Ready for a little blood and guts? How about regicide, suicide, and…whatever it is you call it when you have a close friend murdered?
At any rate, William Shakespeare has had you covered for a little over 400 years with Macbeth, his dark and grisly tragedy. And DC theater company “The Rude Mechanicals” has brought the work to Fringe with Macbeth: The Instruments of Darkness.
If you slept through Macbeth during high school English, here’s the gist: Scottish Thane MacBeth (Alan Duda) is recently returned from battle, having vanquished the Irish and Norwegian enemies of Duncan (Michael McCarthy), King of Scotland. But we quickly learn that’s he’s descending into madness, and fueled by portents of three witches (Rebecca Speas, Diane Samuelson, Lauren Beward) he begins plotting his own rise to the throne.
But we quickly learn that’s he’s descending into madness, and fueled by portents of three witches he begins plotting his own rise to the throne.
His plan for doing so isn’t particularly complex, either: Kill the King and take his place, simple as that. With the equally-troubled Lady Macbeth (Jaki Demarest) urging him on, Macbeth commits the crime, wins the throne and proceeds to hack and slash at enemies both real and perceived in his fight to keep his crown.
Director Joshua Engel is aiming high for artistry, noting for us that “my first vision of [the play] was about the darkness, pierced by pinpricks of light.”
That’s pretty clear from the opening scenes, where Banquo (played by understudy Joe Kubinski in my performance) and Macbeth cut through the black-box darkness with their Maglites. The light vs. dark play continues with some well-thought out costume design for the witches and a commitment to a work that’s sparsely-lit throughout.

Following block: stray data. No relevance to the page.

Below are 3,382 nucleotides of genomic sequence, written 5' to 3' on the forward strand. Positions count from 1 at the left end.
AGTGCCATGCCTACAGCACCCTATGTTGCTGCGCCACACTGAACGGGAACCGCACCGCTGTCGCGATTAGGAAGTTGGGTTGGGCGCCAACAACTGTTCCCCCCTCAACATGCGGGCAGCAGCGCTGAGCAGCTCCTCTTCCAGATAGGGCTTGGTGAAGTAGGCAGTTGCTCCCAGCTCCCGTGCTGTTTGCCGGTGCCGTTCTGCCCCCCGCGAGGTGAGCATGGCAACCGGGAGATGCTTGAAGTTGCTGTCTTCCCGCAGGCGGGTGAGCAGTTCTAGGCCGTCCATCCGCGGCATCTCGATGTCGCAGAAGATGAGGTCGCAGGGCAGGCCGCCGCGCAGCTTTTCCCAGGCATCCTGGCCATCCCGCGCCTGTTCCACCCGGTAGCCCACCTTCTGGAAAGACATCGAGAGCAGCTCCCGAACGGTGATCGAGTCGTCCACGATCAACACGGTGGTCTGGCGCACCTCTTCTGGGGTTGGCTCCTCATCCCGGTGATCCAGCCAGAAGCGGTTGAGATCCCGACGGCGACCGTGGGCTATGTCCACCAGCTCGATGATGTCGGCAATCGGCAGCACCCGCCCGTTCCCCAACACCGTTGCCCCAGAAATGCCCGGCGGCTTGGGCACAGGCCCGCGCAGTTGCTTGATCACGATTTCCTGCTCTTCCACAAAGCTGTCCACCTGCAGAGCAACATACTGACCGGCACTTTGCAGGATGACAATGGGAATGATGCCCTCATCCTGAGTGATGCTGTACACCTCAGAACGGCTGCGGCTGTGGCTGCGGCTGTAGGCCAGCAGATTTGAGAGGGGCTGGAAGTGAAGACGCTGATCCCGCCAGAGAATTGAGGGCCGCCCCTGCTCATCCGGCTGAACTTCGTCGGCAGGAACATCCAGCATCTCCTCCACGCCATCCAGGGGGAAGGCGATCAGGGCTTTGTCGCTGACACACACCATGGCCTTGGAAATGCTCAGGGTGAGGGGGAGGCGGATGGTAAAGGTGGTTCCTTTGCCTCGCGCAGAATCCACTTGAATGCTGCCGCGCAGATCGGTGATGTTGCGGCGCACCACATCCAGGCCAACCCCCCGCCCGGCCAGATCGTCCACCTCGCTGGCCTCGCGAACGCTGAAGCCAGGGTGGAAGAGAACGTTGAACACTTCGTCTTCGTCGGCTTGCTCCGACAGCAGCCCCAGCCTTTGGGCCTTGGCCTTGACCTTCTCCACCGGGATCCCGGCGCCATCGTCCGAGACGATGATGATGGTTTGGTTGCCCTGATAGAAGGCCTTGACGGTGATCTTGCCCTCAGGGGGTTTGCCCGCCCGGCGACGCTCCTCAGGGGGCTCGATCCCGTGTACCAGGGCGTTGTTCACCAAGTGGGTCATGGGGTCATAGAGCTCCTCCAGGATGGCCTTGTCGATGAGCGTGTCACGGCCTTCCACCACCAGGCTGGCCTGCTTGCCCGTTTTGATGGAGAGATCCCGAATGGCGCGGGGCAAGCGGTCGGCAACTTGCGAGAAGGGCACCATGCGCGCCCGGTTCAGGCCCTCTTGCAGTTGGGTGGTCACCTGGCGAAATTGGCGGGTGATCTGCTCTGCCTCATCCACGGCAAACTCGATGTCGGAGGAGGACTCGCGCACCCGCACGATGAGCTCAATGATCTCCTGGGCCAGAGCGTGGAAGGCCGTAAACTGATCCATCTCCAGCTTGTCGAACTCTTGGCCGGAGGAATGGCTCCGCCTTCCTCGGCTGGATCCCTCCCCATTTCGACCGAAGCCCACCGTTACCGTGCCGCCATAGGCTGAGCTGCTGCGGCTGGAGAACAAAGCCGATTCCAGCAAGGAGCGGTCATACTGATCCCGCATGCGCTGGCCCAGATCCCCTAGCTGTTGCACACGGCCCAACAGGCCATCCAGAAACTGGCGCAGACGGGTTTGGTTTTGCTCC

Overall I appreciated the artistic effort. But unfortunately much of what’s good about the production ends with the intentions.
The performances themselves are largely rigid and uninspired, and I had to wonder, “Is this a play which I see before me?” In truth, Macbeth: The Instruments of Darkness could just as well have been a reading, instead of a full production, for how little was actually happening on stage at many points throughout. As often as not, there simply wasn’t anything going on from the neck down.
Occasionally, the direction took some strange turns as well. For as much as I appreciated the light vs. dark element, the Maglites slashed across the audience like Macbeth’s unholy sword, and with the lights dimmed everywhere else it sometimes had an effect that was less artistic and more blinding.
There were also some awkward moments where the actual dialogue was needlessly hard to hear. In one scene, Duncan and his entourage are speaking almost entirely with their backs to the audience. In another, Macbeth and Lady Macbeth’s attempts at an intimate moment unfortunately result in them delivering their lines into each others’ mouth. The intent is clear, but the words simply get lost.
Macbeth: The Instruments of Darkness
by William Shakespeare
645 New York Ave NW
Washington, DC 20001
Details and tickets
That’s not to say there aren’t bright spots. Jaki Demarest is a powerful Lady Macbeth, and she particularly shines in her closing soliloquy. Likewise, Michael Robinson is tremendous as Macduff. His performance is energetic and meaty, with full-throated cries of remorse and a muscled attack on Macbeth that frankly snapped me back to attention and screamed “Yes! This is a play! A famous and exciting one!”
It’s unfortunate that there couldn’t have been more of that to carry Joshua Engel’s idea to fruition. But hey – if you’re a die-hard for Macbeth (and there are plenty of you out there), then go on out and enjoy yourself.
It’s not the best you’ll ever see, but it’s far from the worst.